Letters - August 7, 2018

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Why no extra money for the Illuminations?

Blackpool has received a lot of money to support regeneration projects over the past 15 years – the tramway upgrade, Tower Headlands, Promenade sea wall defences and the Talbot Gateway, as well as the public purchasing of the Tower and Winter Gardens.

Sadly , major investment in the Illuminations has been overlooked. This is not a criticism of the Illuminations department, they do above and beyond with their ‘make do and mend’ budget.

So when the council was applying for various pots of government regeneration funding, why was the town’s most famous and much-needed tourist attraction so neglected?

It beggars belief that the council has approved a ludicrous application to extend the tramway just a short distance at the cost of £22m upwards. An extension that very few people (other than die hard tramway enthusiasts) will benefit from or are excited about, and will prove a huge waste of public money.

If Blackpool Council had applied for Lancashire Enterprise Partnership funding to support the Illuminations, that would have been a bright idea. An investment of, say, £10m would have helped create an ultra-modern attraction. A serious investment in the Illuminations would also attract large corporate sponsors to get involved in advertising with changeable LED technology.

The Illuminations department today is faced with an ageing display. The tight budget to maintain a light show of around seven miles is spread too thin.

The Illuminations are worth saving and deserve major regeneration investment. They could become the most talked about creative light show in the world and boost Blackpool’s reputation beyond expectation.

Stephen Pierre

Unity Music Arts Trust


Using the leash will not solve problem

I read with some disbelief the recent article concerning dogs on leads (The Gazette, July 28).

I feel the council is approaching this problem from the wrong direction. I do not believe the problem of dog faeces is due to dogs off leads. Sadly, in our society, there are a minority of irresponsible people. These people show their irresponsibility in many ways – driving, cycling, littering, and, of course, dog ownership.

It is my belief, that making all dog owners keep their dogs on a lead will NOT solve the problem of dog faeces not being picked up by their owners.

In my experience, the biggest problem with dog mess is on our pavements and footpaths, and I am sure that in these places the dogs ARE on leads. We do not see lots of stray dogs wandering our streets making this mess – so they must be on leads.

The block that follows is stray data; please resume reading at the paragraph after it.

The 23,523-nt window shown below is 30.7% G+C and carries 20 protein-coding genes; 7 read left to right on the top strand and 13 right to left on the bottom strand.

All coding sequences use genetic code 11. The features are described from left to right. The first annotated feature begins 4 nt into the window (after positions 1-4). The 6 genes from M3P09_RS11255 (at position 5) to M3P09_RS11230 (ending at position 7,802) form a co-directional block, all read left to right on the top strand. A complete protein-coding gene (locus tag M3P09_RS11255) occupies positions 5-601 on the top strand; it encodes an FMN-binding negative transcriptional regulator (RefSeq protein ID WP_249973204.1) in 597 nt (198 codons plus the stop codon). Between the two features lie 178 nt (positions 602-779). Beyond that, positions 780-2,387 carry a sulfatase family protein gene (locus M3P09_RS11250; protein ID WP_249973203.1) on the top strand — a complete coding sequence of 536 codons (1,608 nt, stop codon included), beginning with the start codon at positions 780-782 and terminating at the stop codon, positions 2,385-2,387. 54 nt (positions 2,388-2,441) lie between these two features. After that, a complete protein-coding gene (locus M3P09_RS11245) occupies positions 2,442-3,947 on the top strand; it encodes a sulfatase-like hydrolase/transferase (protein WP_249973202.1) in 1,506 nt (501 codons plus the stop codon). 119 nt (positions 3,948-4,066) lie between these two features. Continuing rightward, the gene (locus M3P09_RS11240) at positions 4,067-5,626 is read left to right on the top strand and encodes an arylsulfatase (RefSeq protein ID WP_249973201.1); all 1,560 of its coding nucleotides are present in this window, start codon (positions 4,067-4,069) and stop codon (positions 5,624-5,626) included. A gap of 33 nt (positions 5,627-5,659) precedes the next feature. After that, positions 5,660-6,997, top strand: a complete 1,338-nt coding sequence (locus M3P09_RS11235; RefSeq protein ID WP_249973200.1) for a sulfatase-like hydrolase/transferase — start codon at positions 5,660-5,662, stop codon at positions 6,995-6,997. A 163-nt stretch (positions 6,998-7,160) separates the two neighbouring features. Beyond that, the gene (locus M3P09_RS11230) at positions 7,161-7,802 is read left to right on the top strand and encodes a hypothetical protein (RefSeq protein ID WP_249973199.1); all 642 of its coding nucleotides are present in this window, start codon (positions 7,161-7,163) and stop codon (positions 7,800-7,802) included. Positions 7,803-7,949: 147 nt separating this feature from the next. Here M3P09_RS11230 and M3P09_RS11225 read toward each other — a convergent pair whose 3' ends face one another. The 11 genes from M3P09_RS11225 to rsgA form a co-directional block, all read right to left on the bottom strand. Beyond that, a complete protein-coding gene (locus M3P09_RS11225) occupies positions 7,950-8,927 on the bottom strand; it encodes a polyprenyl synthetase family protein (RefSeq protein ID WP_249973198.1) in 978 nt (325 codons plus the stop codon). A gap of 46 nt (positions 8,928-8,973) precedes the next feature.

The responsible dog owner will always pick up wherever they are. Obviously, when your dog is off the lead the responsible owner watches carefully and is always aware of where their dog is and will pick up as necessary.

As a pensioner, I would not be physically capable of giving my dog sufficient exercise for her needs if I have to keep her on a lead. The imposition of compulsory leads in all the places mentioned in your article would lead to some very unhealthy, sad dogs.

The new restrictions will only penalise the vast majority of responsible dog owners and their well behaved dogs – and still not solve the problem.

Felicity Davis

Via email


Phones turn us into zombies

Dr Barry Clayton in his Gazette letter (July 23) doesn’t go far enough on the subject of smart phones.

We have already become a nation of zombies, totally mesmerised by the phone.

They are everywhere - even as I sat in the walk-in centre there were a dozen patients gawping into them.

Then, one moron caught my injured elbow with his, without so much as an apology.

Worst owners at fault are the parents who clearly can’t resist their kids’ entreaties. Standing at a bus stop recently I clearly heard one say to her friend “it’s this man – old as my dad – wants to meet me.”

She was all of 11.

Don’t parents appreciate their offspring’s vulnerability with these items of danger?

Neil Kendall

Stamford Avenue
South Shore


We must demand a ‘People’s Vote’

Enough is enough. Where are the leaders of the Brexit campaign now?

The leaders of the referendum, David Cameron and Nigel Farage, left the campaign as soon as votes were counted. David Davis and Boris Johnson resigned when the going got tough.

The four key posts of the Government are all held by Ministers who voted Remain

The British people need, and must demand, a “People’s Vote” so they can choose between the final Brexit deal or staying in the EU.

Anthony Gledhill

Address supplied